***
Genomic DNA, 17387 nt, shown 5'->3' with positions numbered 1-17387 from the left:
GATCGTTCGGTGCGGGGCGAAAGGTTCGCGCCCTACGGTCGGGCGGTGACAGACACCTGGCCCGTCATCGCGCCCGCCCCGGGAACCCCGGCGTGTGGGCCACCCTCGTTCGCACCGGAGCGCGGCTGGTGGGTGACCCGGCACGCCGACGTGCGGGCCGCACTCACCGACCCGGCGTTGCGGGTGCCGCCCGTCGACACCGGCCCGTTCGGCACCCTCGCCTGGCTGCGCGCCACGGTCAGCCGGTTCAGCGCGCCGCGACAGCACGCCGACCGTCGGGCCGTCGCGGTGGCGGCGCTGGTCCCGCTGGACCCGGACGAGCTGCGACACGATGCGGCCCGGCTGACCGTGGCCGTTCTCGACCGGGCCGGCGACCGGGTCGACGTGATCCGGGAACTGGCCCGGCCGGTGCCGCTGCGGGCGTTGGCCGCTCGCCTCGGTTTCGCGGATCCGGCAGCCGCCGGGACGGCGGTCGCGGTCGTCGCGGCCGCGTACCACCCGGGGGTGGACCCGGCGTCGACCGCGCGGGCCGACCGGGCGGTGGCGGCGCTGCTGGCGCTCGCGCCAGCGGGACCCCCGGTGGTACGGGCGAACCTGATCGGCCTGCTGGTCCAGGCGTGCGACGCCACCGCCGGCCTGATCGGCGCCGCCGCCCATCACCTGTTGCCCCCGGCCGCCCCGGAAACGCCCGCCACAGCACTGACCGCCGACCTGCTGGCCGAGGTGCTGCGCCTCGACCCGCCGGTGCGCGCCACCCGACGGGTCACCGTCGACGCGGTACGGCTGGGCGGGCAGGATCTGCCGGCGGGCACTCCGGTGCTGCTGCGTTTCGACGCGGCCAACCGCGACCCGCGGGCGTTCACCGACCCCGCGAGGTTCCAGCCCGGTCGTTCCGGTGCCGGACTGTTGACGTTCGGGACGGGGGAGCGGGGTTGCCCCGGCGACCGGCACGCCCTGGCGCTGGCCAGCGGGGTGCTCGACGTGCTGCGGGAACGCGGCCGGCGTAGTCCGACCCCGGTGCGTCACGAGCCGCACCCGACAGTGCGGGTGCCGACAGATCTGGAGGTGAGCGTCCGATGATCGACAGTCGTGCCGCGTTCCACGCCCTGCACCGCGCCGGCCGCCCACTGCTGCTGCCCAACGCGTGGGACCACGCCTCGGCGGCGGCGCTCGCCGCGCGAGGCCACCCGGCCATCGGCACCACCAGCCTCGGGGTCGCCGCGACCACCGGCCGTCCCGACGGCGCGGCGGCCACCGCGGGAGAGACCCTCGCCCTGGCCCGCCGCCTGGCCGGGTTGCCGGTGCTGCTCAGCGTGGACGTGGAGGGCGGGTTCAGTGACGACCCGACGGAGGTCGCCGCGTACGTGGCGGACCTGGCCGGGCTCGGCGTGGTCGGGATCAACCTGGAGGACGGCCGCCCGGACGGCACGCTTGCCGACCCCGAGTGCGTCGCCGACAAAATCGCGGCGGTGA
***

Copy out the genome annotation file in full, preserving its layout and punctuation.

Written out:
Genomic DNA, 17387 nt, shown 5'->3' with positions numbered 1-17387 from the left:
GATCGTTCGGTGCGGGGCGAAAGGTTCGCGCCCTACGGTCGGGCGGTGACAGACACCTGGCCCGTCATCGCGCCCGCCCCGGGAACCCCGGCGTGTGGGCCACCCTCGTTCGCACCGGAGCGCGGCTGGTGGGTGACCCGGCACGCCGACGTGCGGGCCGCACTCACCGACCCGGCGTTGCGGGTGCCGCCCGTCGACACCGGCCCGTTCGGCACCCTCGCCTGGCTGCGCGCCACGGTCAGCCGGTTCAGCGCGCCGCGACAGCACGCCGACCGTCGGGCCGTCGCGGTGGCGGCGCTGGTCCCGCTGGACCCGGACGAGCTGCGACACGATGCGGCCCGGCTGACCGTGGCCGTTCTCGACCGGGCCGGCGACCGGGTCGACGTGATCCGGGAACTGGCCCGGCCGGTGCCGCTGCGGGCGTTGGCCGCTCGCCTCGGTTTCGCGGATCCGGCAGCCGCCGGGACGGCGGTCGCGGTCGTCGCGGCCGCGTACCACCCGGGGGTGGACCCGGCGTCGACCGCGCGGGCCGACCGGGCGGTGGCGGCGCTGCTGGCGCTCGCGCCAGCGGGACCCCCGGTGGTACGGGCGAACCTGATCGGCCTGCTGGTCCAGGCGTGCGACGCCACCGCCGGCCTGATCGGCGCCGCCGCCCATCACCTGTTGCCCCCGGCCGCCCCGGAAACGCCCGCCACAGCACTGACCGCCGACCTGCTGGCCGAGGTGCTGCGCCTCGACCCGCCGGTGCGCGCCACCCGACGGGTCACCGTCGACGCGGTACGGCTGGGCGGGCAGGATCTGCCGGCGGGCACTCCGGTGCTGCTGCGTTTCGACGCGGCCAACCGCGACCCGCGGGCGTTCACCGACCCCGCGAGGTTCCAGCCCGGTCGTTCCGGTGCCGGACTGTTGACGTTCGGGACGGGGGAGCGGGGTTGCCCCGGCGACCGGCACGCCCTGGCGCTGGCCAGCGGGGTGCTCGACGTGCTGCGGGAACGCGGCCGGCGTAGTCCGACCCCGGTGCGTCACGAGCCGCACCCGACAGTGCGGGTGCCGACAGATCTGGAGGTGAGCGTCCGATGATCGACAGTCGTGCCGCGTTCCACGCCCTGCACCGCGCCGGCCGCCCACTGCTGCTGCCCAACGCGTGGGACCACGCCTCGGCGGCGGCGCTCGCCGCGCGAGGCCACCCGGCCATCGGCACCACCAGCCTCGGGGTCGCCGCGACCACCGGCCGTCCCGACGGCGCGGCGGCCACCGCGGGAGAGACCCTCGCCCTGGCCCGCCGCCTGGCCGGGTTGCCGGTGCTGCTCAGCGTGGACGTGGAGGGCGGGTTCAGTGACGACCCGACGGAGGTCGCCGCGTACGTGGCGGACCTGGCCGGGCTCGGCGTGGTCGGGATCAACCTGGAGGACGGCCGCCCGGACGGCACGCTTGCCGACCCCGAGTGCGTCGCCGACAAAATCGCGGCGGTGA